Jane Goodall is the world's
foremost authority on chimpanzees, having closely observed their behavior for
the past quarter century in the jungles of the Gombe Game Reserve in Africa,
living in the chimps' environment and gaining their confidence.
Her observations and discoveries
are intemationally heralded. Her research and writing have made, and are making,
revolutionary inroads into scientific thinking regarding the evolutions of
Dr. Goodall received her Ph.D.
from Cambridge University in 1965. She has been the Scientific Director of the
Gombe Stream Research Center since 1967. In 1984, Jane Goodall received the J.
Paul Getty Wildlife Conservation Prize for "helping millions of people
understand the importance of wildlife conservation to life on this planet."
Her other awards and international recognitions fill pages.
Her scientific articles have
appeared in many issues of National Geographic. She has written scores of papers
for internationally known scientific journals. Dr. Goodall has also written two
books, Wild Chimpanzees and In The Shadow of Man. She pleads to thousands of
people throughout the world on behalf of her career-long sponsor, the L.S.B.
Jane Goodall attributes her
dedication and insight to her work and her mission in life to her mother,
internationally known author, Vanne Goodall.
In 1985, Jane Goodall's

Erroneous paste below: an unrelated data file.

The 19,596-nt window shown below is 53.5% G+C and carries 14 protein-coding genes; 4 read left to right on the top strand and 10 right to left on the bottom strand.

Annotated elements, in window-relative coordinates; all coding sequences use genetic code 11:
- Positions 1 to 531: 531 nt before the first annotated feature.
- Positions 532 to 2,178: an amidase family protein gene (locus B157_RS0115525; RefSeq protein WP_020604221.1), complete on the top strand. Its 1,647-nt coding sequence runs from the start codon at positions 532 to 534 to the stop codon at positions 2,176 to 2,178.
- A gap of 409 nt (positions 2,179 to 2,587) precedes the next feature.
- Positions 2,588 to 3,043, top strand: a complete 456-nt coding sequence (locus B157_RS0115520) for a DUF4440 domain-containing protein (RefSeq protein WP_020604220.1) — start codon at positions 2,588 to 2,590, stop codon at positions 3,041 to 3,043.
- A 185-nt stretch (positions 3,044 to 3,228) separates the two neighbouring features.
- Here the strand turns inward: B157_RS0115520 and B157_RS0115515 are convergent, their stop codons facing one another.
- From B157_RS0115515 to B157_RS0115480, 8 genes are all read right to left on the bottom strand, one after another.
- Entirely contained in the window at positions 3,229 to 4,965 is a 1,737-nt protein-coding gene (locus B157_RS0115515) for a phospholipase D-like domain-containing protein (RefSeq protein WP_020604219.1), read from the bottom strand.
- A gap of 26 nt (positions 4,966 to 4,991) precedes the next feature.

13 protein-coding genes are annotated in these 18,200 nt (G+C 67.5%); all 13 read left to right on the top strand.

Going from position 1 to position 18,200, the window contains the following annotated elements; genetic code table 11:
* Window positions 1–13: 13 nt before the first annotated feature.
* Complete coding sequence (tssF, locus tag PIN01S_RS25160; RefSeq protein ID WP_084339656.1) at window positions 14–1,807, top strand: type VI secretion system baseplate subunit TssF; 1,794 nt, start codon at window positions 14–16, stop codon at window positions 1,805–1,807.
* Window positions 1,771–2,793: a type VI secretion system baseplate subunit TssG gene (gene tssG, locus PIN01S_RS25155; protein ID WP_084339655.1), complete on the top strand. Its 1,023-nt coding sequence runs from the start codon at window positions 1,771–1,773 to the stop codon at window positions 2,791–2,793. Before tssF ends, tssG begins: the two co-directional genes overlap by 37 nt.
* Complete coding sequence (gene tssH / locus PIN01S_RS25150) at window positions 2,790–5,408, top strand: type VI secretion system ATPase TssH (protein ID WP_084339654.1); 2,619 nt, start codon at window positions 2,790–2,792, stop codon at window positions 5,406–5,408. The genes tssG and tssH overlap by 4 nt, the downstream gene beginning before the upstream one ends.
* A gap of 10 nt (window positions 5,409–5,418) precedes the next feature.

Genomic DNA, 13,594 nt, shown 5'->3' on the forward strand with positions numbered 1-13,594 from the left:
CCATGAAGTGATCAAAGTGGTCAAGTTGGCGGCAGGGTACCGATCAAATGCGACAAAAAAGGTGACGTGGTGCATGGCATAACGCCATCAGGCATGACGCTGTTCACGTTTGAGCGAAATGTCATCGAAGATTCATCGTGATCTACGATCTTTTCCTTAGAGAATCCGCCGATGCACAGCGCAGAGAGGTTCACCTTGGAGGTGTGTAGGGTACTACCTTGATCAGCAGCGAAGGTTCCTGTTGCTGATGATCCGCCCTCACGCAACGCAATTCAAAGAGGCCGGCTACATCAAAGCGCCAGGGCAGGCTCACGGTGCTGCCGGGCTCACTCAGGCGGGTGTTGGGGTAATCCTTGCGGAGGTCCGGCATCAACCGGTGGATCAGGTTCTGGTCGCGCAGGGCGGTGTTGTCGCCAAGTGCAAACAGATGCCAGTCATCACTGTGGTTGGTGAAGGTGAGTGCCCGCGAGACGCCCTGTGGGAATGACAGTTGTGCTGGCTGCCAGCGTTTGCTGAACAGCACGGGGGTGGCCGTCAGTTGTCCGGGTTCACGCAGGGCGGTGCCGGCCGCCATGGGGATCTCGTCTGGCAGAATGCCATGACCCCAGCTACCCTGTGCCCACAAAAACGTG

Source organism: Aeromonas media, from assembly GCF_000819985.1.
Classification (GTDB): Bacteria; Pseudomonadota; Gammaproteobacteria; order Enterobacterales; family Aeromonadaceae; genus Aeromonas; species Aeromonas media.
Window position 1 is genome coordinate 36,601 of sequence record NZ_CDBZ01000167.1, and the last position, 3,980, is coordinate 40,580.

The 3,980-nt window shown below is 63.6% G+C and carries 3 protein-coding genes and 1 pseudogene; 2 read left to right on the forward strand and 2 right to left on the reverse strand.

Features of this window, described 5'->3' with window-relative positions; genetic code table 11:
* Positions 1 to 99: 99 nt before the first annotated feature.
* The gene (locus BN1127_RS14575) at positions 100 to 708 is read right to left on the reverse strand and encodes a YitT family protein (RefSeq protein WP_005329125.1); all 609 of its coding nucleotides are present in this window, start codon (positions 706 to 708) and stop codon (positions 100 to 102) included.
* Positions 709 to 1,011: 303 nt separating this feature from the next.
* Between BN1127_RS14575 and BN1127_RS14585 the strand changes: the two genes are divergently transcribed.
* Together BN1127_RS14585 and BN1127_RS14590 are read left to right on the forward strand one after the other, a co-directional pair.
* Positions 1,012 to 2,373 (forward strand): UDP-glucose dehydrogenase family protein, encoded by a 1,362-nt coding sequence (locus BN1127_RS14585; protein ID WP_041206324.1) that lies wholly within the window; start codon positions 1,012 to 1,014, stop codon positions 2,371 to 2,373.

twenty-five years of anthropological and conservation research was published,
helping us all to better understand the relationship between all creatures. She
has now devoted over thirty years to her mission.
Dr. Goodall has expanded her
global outreach with the founding of the Jane Goodall Institute based in
Ridgefield, CT. She now teaches and encourages young people to appreciate the
conversation of chimpanzees and all creatures great and small. She lectures,
writes, teaches and continues her mission in many inventive ways, including the
Chimpanzee Guardian Project.
Goodall: An Extraordinary Life
the summer of 1960, 26-year-old Jane Goodall arrived on the shore of Lake
Tanganyika in East Africa to study the area's chimpanzee population.
Although it was unheard of for a
woman to venture into the wilds of the African forest, the trip meant the
fulfillment of Jane Goodall's childhood dream. Jane’s work in Tanzania would
prove more successful than anyone had imagined.
Must We Redefine Man?
At first, the Gombe chimps fled
whenever they saw Jane. But she persisted, watching from a distance with
binoculars, and gradually the chimps allowed her closer. One day in October 1960
she saw chimps David Graybeard and Goliath strip leaves off twigs to fashion
tools for fishing termites from a nest. Scientists thought humans were the only
species to make tools, but here was evidence to the contrary. On hearing of
Jane's observation, her mentor Louis Leakey said: "Now we must redefine
tool, redefine man, or accept chimpanzees as humans."
Also in her first year at Gombe,
Jane observed chimps hunting and eating bushpigs and other animals, disproving
theories that chimpanzees were primarily vegetarians and fruit eaters who only
occasionally supplemented their diet with insects and small rodents.
A Profound Effect on Primatology
In 1965, Jane earned her Ph.D in
Ethology from Cambridge University. Soon thereafter, she returned to Tanzania to
continue research and to establish the Gombe Stream Research Centre.
It is hard to overstate the
degree to which Dr. Goodall changed and enriched the field of primatology. She